More seaweed on the menu in Northern Europe
Seaweed and algae are a sustainable and healthy alternative to animal foods, and there is an abundance of it in the seas around us. A new German/Danish project, led by SDU, has received ca. 14 million DKK to make consumers more interested in eating seaweed and algae and to make the products more accessible to them.
Most people have probably tasted seaweed in some form, for example, at a sushi restaurant. But seaweed is more than the black, flat sheets of nori seaweed and the crispy wakame salad.
There are many other kinds of edible seaweed, for example sea lettuce and sugar kelp, which don't need to be imported from Japan but can be harvested in our own nearby coastal environment. We don't eat much of those yet, but a new project aims to change that.
“Our goal is for seaweed and algae to become integrated into the regional food culture as part of a healthy and sustainable diet”, says project leader and marine biologist Jamileh Javidpour from Department of Biology.
Edible seaweed in our region
- In the North Sea: Sugar kelp (Saccharina latissima), nori (Porphyra umbilicalis), sea lettuce (Ulva).
- In the Baltic Sea: Sugar kelp (Saccharina latissima), gut weed (Ulva intestinalis), bladderwrack (Fucus vesiculosus).
In addition to SDU, the consortium behind the AlgaeFood project includes Fjord&Bælt, German companies Coastal Research and Management and oceanBASIS, as well as the Danish outdoor travel agency Peninsula Nature Aps. The grant of approximately 2 million euros is provided by the Danish/German InterReg program, and the project is set to run for three years.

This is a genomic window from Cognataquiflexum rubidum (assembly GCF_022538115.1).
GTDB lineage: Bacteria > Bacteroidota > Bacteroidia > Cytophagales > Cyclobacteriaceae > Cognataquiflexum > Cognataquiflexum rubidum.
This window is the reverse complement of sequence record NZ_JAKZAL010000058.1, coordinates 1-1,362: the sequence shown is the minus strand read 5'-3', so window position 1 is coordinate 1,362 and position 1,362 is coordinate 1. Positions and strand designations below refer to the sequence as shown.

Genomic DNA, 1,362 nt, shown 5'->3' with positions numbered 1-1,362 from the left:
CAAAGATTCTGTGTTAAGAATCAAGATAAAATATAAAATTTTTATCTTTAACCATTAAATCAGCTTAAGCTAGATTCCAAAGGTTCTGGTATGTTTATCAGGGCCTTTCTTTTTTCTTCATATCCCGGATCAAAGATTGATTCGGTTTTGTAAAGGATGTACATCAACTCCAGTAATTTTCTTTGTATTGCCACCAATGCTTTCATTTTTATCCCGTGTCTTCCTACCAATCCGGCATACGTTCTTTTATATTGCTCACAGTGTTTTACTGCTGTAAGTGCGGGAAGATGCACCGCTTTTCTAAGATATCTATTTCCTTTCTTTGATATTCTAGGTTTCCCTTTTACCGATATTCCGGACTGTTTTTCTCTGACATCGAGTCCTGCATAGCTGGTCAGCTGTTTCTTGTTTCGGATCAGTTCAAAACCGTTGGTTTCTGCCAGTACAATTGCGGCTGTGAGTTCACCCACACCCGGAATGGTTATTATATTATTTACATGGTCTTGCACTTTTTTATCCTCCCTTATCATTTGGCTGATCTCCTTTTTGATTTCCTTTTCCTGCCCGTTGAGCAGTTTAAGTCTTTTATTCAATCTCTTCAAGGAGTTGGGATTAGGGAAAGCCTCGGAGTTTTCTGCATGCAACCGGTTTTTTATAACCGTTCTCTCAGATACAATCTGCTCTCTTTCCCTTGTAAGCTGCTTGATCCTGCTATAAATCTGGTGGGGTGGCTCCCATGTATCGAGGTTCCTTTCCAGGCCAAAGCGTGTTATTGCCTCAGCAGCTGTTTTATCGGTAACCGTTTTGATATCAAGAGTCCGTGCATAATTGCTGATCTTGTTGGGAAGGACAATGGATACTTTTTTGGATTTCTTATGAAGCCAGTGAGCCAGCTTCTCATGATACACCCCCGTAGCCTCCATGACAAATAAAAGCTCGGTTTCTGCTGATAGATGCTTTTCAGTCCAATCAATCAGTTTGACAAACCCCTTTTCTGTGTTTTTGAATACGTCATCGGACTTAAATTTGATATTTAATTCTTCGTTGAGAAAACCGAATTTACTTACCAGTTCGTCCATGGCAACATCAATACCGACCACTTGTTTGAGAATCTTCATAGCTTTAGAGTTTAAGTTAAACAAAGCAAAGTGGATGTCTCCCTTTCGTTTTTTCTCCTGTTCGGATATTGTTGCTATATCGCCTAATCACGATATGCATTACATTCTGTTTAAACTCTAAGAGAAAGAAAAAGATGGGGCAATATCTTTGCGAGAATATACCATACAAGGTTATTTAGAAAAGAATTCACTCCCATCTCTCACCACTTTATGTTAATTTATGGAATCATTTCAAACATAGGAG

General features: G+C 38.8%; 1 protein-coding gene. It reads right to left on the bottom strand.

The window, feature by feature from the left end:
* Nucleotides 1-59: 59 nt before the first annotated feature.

Humans have likely been eating seaweed for as long as we have existed, and depending on the period and region, we have considered it a luxury food, part of the daily diet, poor man's food, or something we haven't even considered eating.
In recent years, seaweed and algae have gained increasing attention from researchers and the media because they play an important role in the climate (capturing carbon and increasing biodiversity) and because they have the potential to be an alternative to the foods we traditionally produce on land.
“Reducing the consumption of animal foods and providing the population with sustainable and healthy alternatives is a current challenge. We can address this by increasing the use of algae and seaweed in foods. Algae and seaweed contain essential nutrients and do not require irrigation, fertilizers, or land for cultivation. Since the Danish and German coasts have a large amount of algal biomass, the use of algae as food can provide a cultural and economic added value to the region”, says Jamileh Javidpour.
The overall goal of the AlgaeFood project is to make seaweed and algae more widespread in the regional food culture as part of a healthy and sustainable diet. The project aims to achieve this by:
- Investigating how regional algae can be sustainably used for nutritional purposes;
- Increasing awareness and acceptance of tasty food with seaweed and algae;
- Educating and empowering consumers to cook with seaweed and algae at home, at work, and in schools, for example, through events, cooking classes, and outdoor workshops.
Cooking with seaweed
Laver bread: A Welsh specialty. Has nothing to do with bread but is a boiled, jelly-like seaweed paste often served on toast or rolled in oats and fried as patties. Harvest or buy the red algae Porphyra umbilicalis (nori in Japanese), clean it thoroughly in saltwater, and let simmer for at least 6 hours. Mix with a little oil, salt, and lemon or other flavorings.
Seaweed lasagna: Replace lasagna sheets with fresh, well-rinsed shoots/tips of oarweed or sugar kelp and prepare it like regular lasagna with your preferred filling.
Meet the researcher
Jamileh Javidpour is a marine biologist and associate professor at the Department of Biology. She is also affiliated with SDU Climate Cluster.
The difference between algae and seaweed
Algae is the overarching term for both micro- and macroalgae. Microalgae are often used in dietary supplements, while macroalgae (seaweed) is more often used in cooking. In the industry, seaweed is used as a thickening agent and flavor enhancer in everything from soups to sausages.